Ice Breakers: NHL Debates Covid-19 Testing Requirements For Asymptomatic Players


What do Nathan MacKinnon, Mark Scheifele and Jeff Carter have in common?

As well as being world centers, all three are among a handful of vaccinated NHL players who have missed games in the first two weeks of the season for a positive COVID-19 test despite the fact that they are asymptomatic.

Their absences have wreaked havoc on their teams – competitively, with their rosters and salary caps, in addition to a health and lifestyle perspective, triggering additional protocols and restrictions. .

This led to the frustration of players and front offices.

Change could be on the horizon.

Daily confrontation has learned that the NHL and its team of medical experts are currently debating the merits of testing asymptomatic players.

In other words, it’s possible the NHL may change the protocol just to test players and team staff for COVID-19 who are showing symptoms.

The parties involved, including the NHL Players Association, will jointly review the testing requirements starting November 1. It is difficult to predict the likelihood of a protocol change for asymptomatic testing, as we are told that even the experts have a mixed opinion.

The NBA does not test vaccinated players, with rare exceptions, according to its published protocol. The NFL tests all players once a week, while NHL players could be tested three times during the same period. (The MLB protocol was written in February, which makes it much less applicable here.)

A change to the protocol is only largely possible because since it was written in August, the NHL now has a more complete picture of the league’s vaccination status. All but four of the league players (99.5%) were fully vaccinated; every team member or staff, including the media, who comes into regular contact with players is also fully immunized.

The idea behind the potential removal of the testing requirement for asymptomatic people is partly due to the fact that their risk of serious illness is significantly reduced thanks to the vaccine, but also due to the logistics involved in the testing. It often takes more than 16 to 24 hours for teams to receive the results of the PCR lab tests.

The current NHL COVID-19 protocol requires that vaccinated people be tested at least once every 72 hours. This means that an asymptomatic person may have already had the ability to spread the virus for a few days to those around them before even coming forward as a positive test.

The other side of the argument, with a perspective on the overall health and safety of players, is that science might not know enough about the long-term health effects, even for asymptomatic players. Some studies have indicated that damage to the lungs and / or heart can occur in the absence of symptoms. The NHL must also keep the health and safety of family members of players and staff in mind.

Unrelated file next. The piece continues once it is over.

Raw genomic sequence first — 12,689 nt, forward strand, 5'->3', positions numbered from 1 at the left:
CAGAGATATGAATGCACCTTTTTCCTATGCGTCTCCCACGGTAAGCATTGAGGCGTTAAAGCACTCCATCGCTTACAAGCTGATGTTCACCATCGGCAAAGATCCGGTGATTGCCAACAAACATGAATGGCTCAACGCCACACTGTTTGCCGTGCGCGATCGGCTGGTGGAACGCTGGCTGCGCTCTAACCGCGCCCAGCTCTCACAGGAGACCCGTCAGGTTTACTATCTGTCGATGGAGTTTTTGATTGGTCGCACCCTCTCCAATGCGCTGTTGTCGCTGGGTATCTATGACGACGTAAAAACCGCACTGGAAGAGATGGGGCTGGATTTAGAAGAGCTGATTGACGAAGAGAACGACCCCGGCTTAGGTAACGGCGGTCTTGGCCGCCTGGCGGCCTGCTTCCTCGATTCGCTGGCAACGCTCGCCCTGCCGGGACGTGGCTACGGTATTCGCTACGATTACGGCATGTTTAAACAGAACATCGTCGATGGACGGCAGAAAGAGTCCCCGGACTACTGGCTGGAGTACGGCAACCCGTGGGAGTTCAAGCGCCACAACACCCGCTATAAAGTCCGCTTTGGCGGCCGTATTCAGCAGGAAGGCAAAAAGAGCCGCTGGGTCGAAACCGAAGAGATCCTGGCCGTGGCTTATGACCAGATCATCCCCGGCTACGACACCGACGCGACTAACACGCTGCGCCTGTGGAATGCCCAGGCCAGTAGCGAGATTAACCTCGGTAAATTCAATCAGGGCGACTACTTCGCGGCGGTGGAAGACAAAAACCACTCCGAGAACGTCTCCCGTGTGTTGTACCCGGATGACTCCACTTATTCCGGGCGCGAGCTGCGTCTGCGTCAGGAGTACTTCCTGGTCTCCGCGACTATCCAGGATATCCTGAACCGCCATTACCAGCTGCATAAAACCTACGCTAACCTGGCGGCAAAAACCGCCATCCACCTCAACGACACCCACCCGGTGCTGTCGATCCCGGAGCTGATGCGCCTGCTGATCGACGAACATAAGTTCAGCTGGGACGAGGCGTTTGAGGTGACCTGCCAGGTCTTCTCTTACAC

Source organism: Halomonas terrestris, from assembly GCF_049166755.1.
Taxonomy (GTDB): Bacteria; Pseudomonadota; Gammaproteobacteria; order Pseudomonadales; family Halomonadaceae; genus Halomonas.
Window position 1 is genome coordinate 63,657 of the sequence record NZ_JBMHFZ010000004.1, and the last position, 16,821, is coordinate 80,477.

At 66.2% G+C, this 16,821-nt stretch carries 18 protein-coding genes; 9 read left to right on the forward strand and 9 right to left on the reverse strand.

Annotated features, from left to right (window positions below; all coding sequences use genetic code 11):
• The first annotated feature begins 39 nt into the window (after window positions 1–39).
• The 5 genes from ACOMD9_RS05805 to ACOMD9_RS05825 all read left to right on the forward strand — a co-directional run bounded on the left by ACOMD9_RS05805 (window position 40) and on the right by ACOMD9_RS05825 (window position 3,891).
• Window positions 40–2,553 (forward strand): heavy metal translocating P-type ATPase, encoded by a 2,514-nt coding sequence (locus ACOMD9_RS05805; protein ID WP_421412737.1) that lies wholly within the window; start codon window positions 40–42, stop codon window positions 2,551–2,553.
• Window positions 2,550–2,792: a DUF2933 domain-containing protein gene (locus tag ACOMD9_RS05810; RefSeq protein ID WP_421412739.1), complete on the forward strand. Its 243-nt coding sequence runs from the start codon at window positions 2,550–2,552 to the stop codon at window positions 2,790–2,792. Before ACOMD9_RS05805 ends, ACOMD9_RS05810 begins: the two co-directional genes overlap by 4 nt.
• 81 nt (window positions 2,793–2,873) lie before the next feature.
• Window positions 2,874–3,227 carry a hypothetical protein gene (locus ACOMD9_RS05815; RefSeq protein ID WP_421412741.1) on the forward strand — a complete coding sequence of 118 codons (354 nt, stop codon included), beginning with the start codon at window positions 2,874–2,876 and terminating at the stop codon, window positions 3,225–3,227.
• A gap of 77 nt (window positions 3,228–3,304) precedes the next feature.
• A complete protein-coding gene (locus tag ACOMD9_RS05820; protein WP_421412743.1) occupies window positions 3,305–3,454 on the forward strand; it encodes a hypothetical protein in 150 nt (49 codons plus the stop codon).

Of course, all of the players who tested positive this season were asymptomatic. A number of vaccinated players, including Blake Wheeler of Winnipeg, Zach Aston-Reese of Pittsburgh and Calle Jarnkrok of Seattle, have also tested positive this season and have shown symptoms. They were all quarantined for 10 days.

Asymptomatic players may test out of protocol with consecutive negative tests 24 hours apart. Some of them would have preferred not to know the results initially, given their absence of symptoms.

Winnipeg Jets forward Paul Stastny expressed his opinion on the asymptomatic player test Thursday, one of the few players to speak publicly of a widely held opinion in the hockey locker room.

“Yeah, I mean, if you’re testing all the time you’re just looking for someone to get it,” Stastny told reporters. “So it’s just if the guys don’t have any symptoms, if everyone is vaccinated in the NHL, and the staff and the players, I understand you want to be safe. But if no one is having symptoms and you’re not going to be tested, you shouldn’t… I don’t think you should be tested all the time. I think if the guys were told last summer, potentially, that if everyone is vaccinated, then if you have symptoms, you will get tested, which is understandable, I understand.

“Just because it’s something new and something that the whole world is still facing, I think it will always be there. But eventually, we’ll have to learn to live with it and take care of ourselves, that either how we train or how we recover; how we eat or how we exercise and stuff like that. There will always be cases where, you know, unexpected things happen. But you can tell. that about a lot of other things. So it would be nice if that went away and we wouldn’t have to deal with it. But it’s gonna be there for… looks like it’s gonna be there forever and I think we are going to have to learn to go ahead and find ways to deal with it and then try to be as healthy as possible.


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